Sushma Swaraj warns Pakistan on Kulbhushan Jadhav death sentence case2 min read . Updated: 12 Apr 2017, 02:50 AM IST
Sushma Swaraj in Rajya Sabha labelled as 'absurd' the trial against Kulbhushan Jadhav by a Pakistan military court that has awarded him a death sentence
New Delhi: Describing the trial of Indian national Kulbhushan Jadhav by a secret Pakistani military court as “absurd" and the charges against him as “concocted", Indian foreign minister Sushma Swaraj on Tuesday warned Islamabad that Jadhav’s execution will have consequences for ties between the two countries.
Swaraj, in a statement to the Rajya Sabha, said Jadhav was “doing business in Iran and was kidnapped and taken to Pakistan" last year.
“Our position on this matter is clear. There is no evidence of wrongdoing by Shri Jadhav. If anything, he is the victim of a plan that seeks to cast aspersions on India to deflect international attention from Pakistan’s well-known record of sponsoring and supporting terrorism. Under these circumstances, we have no choice but to regard the sentence, if carried out, as an act of premeditated murder," Swaraj said.
“I would caution the Pakistan government to consider the consequences for our bilateral relationship if they proceed on this matter," she later added.
Her strong words were echoed by home minister Rajnath Singh who condemned the verdict, telling the Lok Sabha that Pakistan had ignored “all norms of law and justice". He assured the House that the government would do everything possible to get justice for Jadhav.
Earlier, when the House met for the day, members cutting across party lines slammed Pakistan for awarding the death sentence to Jadhav, PTI reported.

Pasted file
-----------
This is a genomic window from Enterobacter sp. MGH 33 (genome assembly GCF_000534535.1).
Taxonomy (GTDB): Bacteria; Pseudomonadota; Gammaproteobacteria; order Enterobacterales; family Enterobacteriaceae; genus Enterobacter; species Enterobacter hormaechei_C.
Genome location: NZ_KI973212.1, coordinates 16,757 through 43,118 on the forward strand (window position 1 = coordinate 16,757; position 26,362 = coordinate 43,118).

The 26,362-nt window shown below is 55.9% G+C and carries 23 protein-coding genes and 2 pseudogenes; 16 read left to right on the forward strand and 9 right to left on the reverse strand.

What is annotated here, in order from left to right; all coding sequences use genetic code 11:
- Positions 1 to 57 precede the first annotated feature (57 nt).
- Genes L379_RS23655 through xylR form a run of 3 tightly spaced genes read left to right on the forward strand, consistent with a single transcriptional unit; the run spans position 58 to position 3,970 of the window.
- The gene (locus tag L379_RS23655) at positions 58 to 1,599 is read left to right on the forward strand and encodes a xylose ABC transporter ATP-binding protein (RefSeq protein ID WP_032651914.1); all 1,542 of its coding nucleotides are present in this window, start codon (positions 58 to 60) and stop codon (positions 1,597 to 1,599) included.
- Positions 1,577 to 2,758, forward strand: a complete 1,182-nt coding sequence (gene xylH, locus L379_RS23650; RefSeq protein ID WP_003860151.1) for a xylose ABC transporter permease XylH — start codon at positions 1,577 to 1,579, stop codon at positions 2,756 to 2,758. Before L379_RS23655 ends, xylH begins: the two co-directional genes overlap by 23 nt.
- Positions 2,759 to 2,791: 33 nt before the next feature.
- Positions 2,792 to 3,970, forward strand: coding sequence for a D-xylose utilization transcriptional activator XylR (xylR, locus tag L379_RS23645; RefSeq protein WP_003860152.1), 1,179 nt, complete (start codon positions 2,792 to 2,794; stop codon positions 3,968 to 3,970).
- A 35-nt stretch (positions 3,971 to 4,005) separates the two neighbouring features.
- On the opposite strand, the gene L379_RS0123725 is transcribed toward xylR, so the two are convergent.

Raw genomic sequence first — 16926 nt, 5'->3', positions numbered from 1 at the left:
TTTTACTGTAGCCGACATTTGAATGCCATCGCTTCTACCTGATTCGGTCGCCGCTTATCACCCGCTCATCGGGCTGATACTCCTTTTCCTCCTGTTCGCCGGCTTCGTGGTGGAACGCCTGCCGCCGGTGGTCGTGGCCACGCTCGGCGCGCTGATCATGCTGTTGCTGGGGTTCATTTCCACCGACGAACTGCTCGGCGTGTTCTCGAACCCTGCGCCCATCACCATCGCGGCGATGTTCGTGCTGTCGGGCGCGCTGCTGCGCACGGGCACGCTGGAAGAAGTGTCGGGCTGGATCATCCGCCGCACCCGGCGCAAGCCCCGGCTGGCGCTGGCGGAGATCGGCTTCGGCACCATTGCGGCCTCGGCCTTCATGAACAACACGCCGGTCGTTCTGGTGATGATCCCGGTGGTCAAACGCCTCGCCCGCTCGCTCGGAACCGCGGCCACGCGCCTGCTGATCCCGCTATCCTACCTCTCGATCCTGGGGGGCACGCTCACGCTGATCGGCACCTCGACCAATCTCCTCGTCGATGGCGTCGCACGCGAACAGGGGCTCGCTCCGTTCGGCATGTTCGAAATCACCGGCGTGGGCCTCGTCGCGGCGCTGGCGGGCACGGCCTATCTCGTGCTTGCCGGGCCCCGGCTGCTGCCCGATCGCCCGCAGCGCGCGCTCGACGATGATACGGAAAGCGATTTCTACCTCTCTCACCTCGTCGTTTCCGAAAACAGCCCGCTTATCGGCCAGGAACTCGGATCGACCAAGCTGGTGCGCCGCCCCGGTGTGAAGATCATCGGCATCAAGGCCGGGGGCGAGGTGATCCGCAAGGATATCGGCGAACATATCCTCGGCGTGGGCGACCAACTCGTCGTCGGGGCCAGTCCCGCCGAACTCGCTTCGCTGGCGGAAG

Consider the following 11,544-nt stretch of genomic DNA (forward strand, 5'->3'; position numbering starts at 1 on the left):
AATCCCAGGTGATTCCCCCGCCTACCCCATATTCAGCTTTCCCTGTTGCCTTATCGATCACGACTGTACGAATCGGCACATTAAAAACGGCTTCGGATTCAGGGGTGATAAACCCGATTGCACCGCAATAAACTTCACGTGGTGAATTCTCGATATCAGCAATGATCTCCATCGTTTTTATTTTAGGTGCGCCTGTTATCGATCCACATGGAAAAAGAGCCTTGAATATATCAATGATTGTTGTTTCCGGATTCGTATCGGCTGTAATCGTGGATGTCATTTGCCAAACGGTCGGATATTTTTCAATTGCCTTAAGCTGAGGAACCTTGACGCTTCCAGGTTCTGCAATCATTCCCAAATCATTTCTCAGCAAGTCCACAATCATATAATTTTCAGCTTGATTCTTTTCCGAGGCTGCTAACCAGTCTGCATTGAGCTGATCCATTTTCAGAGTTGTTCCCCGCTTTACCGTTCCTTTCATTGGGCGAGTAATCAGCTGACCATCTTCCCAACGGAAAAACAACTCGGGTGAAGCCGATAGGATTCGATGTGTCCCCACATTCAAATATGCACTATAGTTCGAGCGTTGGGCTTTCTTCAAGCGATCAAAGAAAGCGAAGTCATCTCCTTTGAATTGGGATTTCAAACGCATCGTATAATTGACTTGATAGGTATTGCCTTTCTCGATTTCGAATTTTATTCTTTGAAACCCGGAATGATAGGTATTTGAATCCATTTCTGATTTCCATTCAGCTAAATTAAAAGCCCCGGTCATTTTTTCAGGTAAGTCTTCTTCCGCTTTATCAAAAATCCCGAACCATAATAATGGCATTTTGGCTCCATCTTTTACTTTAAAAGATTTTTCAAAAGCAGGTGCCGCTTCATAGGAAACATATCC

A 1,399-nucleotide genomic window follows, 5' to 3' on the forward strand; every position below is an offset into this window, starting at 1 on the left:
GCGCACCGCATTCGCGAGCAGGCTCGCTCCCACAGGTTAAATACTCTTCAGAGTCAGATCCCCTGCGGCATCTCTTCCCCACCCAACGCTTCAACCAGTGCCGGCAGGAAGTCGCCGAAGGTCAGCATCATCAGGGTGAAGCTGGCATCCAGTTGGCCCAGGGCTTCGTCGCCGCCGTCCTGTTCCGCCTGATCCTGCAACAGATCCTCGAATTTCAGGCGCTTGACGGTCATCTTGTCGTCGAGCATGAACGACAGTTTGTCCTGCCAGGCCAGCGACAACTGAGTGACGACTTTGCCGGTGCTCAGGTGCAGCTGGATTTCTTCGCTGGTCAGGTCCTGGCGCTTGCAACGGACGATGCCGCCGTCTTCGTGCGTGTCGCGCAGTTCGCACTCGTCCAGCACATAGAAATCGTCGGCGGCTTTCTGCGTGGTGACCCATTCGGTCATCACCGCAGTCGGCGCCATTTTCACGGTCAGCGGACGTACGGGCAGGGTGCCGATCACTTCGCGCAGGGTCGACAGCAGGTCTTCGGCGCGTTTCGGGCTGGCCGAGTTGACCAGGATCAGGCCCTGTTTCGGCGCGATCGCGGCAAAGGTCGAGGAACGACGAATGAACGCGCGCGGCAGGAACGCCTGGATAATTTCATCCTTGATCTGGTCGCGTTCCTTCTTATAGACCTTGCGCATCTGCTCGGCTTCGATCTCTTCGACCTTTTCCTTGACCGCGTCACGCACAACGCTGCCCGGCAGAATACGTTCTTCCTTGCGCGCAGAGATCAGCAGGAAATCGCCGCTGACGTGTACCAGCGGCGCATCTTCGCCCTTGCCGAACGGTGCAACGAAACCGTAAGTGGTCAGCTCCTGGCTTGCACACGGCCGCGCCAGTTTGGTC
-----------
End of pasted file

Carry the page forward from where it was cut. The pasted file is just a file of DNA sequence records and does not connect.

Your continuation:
Jadhav was found guilty of “espionage and sabotage activities" by a secret Pakistani military court and awarded the death sentence on Monday. Indian foreign secretary S. Jaishankar had summoned the Pakistan high commissioner to India, Abdul Basit, and lodged a strongly worded protest on the matter.
The award of the death penalty to Jadhav by the Pakistani military court only worsens tensions between the two neighbours, already running high after a spate of terrorist attacks on Indian military installations last year. Dialogue between the two countries has been at a standstill since 2013.
Swaraj’s statement comes as Pakistani TV stations and newspapers reported the mysterious disappearance of retired Pakistan army Lieutenant Colonel Muhammad Habib Zahir who was in Nepal reportedly looking for a job.
Zahir left for Nepal on 5 April and the next day reached the country’s capital, Kathmandu. Thereafter he went to Lumbini, which is about 6km from the Indian border, Geo TV news channel’s website reported. His family has not heard from him since 6 April, the report said. “We suspect that my father has been abducted and enemy spy agencies might be responsible for it," Saad Habib, Zahir’s son was cited as saying. The word “enemy" is often used for India in Pakistani security circles.
In her statement, Swaraj said Pakistan had denied Indian high commission officials in Islamabad permission to meet Jadhav after he was accused of espionage—a well established diplomatic practice.
“That itself should tell us much about the strength of the case against Jadhav," she said, adding that “a senior Pakistani leader has himself expressed doubts about the adequacy of evidence in this case." The reference was to Sartaj Aziz, foreign affairs adviser to Pakistani Prime Minister Nawaz Sharif, stating in December that Pakistan did not have evidence against Jadhav.